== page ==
Climate change, growing season water deficit and vegetation activity along the north–south transect of eastern China from 1982 through 2006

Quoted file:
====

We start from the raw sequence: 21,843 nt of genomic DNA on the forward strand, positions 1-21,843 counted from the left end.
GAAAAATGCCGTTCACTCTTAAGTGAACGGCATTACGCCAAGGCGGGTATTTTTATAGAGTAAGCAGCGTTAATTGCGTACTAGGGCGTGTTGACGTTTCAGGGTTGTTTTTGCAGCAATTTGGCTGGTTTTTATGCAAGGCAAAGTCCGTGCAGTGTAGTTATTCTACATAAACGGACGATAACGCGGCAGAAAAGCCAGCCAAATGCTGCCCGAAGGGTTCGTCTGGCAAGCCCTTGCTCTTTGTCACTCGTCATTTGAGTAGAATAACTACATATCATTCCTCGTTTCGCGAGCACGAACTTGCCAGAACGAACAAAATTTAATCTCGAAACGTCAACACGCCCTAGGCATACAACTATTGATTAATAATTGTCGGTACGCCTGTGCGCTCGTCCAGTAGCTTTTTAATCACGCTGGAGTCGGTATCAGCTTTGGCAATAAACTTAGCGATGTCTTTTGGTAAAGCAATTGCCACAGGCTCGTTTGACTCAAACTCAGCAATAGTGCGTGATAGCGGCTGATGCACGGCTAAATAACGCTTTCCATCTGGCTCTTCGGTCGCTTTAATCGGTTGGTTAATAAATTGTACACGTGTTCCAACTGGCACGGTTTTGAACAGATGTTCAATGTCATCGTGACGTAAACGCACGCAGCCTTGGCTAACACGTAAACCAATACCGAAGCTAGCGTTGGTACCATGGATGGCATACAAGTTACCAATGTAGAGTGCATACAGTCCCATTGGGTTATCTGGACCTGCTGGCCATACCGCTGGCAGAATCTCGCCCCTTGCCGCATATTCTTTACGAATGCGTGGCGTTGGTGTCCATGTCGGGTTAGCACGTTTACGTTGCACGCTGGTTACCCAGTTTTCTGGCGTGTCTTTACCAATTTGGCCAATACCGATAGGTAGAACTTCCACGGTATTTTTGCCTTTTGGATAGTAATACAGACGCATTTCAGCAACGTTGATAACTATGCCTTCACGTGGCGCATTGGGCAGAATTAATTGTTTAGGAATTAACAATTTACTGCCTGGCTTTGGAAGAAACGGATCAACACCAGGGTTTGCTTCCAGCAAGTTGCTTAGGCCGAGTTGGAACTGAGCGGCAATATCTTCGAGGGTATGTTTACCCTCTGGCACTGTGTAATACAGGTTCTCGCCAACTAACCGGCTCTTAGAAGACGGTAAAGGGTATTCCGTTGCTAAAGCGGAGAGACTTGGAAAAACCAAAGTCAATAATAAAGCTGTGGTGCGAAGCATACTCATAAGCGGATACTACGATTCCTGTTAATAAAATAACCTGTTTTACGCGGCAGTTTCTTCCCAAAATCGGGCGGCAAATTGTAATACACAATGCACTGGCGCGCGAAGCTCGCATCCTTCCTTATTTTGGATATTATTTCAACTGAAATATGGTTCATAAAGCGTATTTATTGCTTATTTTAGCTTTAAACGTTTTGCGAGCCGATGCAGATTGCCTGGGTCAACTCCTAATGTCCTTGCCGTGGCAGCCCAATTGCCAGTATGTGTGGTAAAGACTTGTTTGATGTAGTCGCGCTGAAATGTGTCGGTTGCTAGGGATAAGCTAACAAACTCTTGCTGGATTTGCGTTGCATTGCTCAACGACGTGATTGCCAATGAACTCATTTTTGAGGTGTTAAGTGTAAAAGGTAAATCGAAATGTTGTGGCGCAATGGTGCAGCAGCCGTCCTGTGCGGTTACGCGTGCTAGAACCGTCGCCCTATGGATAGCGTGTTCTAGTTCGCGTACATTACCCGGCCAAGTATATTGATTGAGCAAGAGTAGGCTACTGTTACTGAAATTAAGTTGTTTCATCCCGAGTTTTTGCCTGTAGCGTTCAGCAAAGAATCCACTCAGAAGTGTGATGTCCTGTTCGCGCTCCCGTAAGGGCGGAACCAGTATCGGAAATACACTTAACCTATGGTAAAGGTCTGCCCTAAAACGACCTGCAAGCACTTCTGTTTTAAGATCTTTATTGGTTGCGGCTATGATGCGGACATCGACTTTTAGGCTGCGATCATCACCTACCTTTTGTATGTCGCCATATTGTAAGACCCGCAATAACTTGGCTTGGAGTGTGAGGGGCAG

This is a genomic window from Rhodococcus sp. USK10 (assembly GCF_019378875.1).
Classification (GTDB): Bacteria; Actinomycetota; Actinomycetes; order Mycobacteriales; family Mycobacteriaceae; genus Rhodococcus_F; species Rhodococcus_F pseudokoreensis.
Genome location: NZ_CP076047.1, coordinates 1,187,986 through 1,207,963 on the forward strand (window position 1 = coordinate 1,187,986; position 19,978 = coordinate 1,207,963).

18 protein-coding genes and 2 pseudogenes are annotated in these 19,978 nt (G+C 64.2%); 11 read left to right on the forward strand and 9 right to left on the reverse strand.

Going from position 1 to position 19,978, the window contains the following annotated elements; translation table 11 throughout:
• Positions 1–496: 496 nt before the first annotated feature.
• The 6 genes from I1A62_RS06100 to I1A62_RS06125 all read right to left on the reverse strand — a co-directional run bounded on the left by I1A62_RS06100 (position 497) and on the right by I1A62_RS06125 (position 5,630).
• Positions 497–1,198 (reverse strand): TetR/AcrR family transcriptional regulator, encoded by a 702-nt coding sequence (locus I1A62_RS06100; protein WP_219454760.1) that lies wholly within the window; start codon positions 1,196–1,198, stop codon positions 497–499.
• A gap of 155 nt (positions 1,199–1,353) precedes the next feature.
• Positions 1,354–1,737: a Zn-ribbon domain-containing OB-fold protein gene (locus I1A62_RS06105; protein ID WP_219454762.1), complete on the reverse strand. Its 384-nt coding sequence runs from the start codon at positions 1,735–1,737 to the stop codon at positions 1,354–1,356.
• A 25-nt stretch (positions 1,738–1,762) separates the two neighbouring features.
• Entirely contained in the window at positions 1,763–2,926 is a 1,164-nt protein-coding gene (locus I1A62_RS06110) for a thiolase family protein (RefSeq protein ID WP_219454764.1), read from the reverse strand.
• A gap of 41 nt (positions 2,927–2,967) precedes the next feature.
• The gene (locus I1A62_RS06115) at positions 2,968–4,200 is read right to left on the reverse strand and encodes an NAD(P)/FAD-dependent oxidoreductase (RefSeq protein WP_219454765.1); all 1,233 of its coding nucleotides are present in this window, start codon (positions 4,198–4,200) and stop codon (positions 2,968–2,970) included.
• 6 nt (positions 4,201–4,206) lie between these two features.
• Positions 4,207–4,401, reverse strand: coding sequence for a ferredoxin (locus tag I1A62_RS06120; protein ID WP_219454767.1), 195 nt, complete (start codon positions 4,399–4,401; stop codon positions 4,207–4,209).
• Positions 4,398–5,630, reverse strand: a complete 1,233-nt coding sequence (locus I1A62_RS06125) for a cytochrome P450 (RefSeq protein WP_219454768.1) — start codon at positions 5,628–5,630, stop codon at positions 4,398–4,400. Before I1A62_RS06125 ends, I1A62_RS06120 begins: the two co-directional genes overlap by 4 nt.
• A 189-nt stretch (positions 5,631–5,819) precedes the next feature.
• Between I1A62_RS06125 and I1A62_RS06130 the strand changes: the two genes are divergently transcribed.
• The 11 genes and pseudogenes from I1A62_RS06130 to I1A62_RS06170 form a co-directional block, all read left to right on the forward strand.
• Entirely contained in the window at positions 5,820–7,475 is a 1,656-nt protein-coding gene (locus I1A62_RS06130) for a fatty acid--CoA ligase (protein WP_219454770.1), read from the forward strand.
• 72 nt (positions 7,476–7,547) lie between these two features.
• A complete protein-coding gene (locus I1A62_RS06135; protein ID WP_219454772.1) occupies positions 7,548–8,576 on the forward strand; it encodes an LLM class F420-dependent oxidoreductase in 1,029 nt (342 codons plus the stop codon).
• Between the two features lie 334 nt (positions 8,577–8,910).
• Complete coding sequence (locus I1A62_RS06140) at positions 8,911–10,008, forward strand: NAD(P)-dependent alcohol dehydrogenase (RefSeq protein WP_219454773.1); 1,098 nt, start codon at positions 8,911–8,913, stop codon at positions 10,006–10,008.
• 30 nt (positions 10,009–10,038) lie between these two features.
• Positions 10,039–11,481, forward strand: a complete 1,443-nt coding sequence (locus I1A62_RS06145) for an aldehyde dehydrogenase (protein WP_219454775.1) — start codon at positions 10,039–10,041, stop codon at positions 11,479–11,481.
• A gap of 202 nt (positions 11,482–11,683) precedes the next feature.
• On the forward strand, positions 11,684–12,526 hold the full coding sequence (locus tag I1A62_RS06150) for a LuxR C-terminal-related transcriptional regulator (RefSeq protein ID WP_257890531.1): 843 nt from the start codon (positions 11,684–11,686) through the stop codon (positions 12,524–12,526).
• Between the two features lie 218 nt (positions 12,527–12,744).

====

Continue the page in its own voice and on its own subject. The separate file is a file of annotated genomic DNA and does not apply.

Considerable work has been done to examine the relationship between environmental constraints and vegetation activities represented by the remote sensing-based normalized difference vegetation index (NDVI). However, the relationships along either environmental or vegetational gradients are rarely examined. The aim of this paper was to identify the vegetation types that are potentially susceptible to climate change through examining their interactions between vegetation activity and evaporative water deficit. We selected 12 major vegetation types along the north–south transect of eastern China (NSTEC), and tested their time trends in climate change, vegetation activity and water deficit during the period 1982–2006. The result showed significant warming trends accompanied by general precipitation decline in the majority of vegetation types. Despite that the whole transect increased atmospheric evaporative demand (ET 0) during the study period, the actual evapotranspiration (ET a) showed divergent trends with ET 0 in most vegetation types. Warming and water deficit exert counteracting controls on vegetation activity. Our study found insignificant greening trends in cold temperate coniferous forest (CTCF), temperate deciduous shrub (TDS), and three temperate herbaceous types including the meadow steppe (TMS), grass steppe (TGS) and grassland (TG), where warming exerted more effect on NDVI than offset by water deficit. The increasing growing season water deficit posed a limitation on the vegetation activity of temperate coniferous forest (TCF), mixed forest (TMF) and deciduous broad-leaved forest (TDBF). Differently, the growing season brownings in subtropical or tropical forests of coniferous (STCF), deciduous broad-leaved (SDBF), evergreen broad-leaved (SEBF) and subtropical grasslands (STG) were likely attributed to evaporative energy limitation. The growing season water deficit index (GWDI) has been formulated to assess ecohydrological equilibrium and thus indicating vegetation susceptibility to water deficit. The increasing GWDI trends in CTCF, TCF, TDS, TG, TGS and TMS indicated their rising susceptibility to future climate change.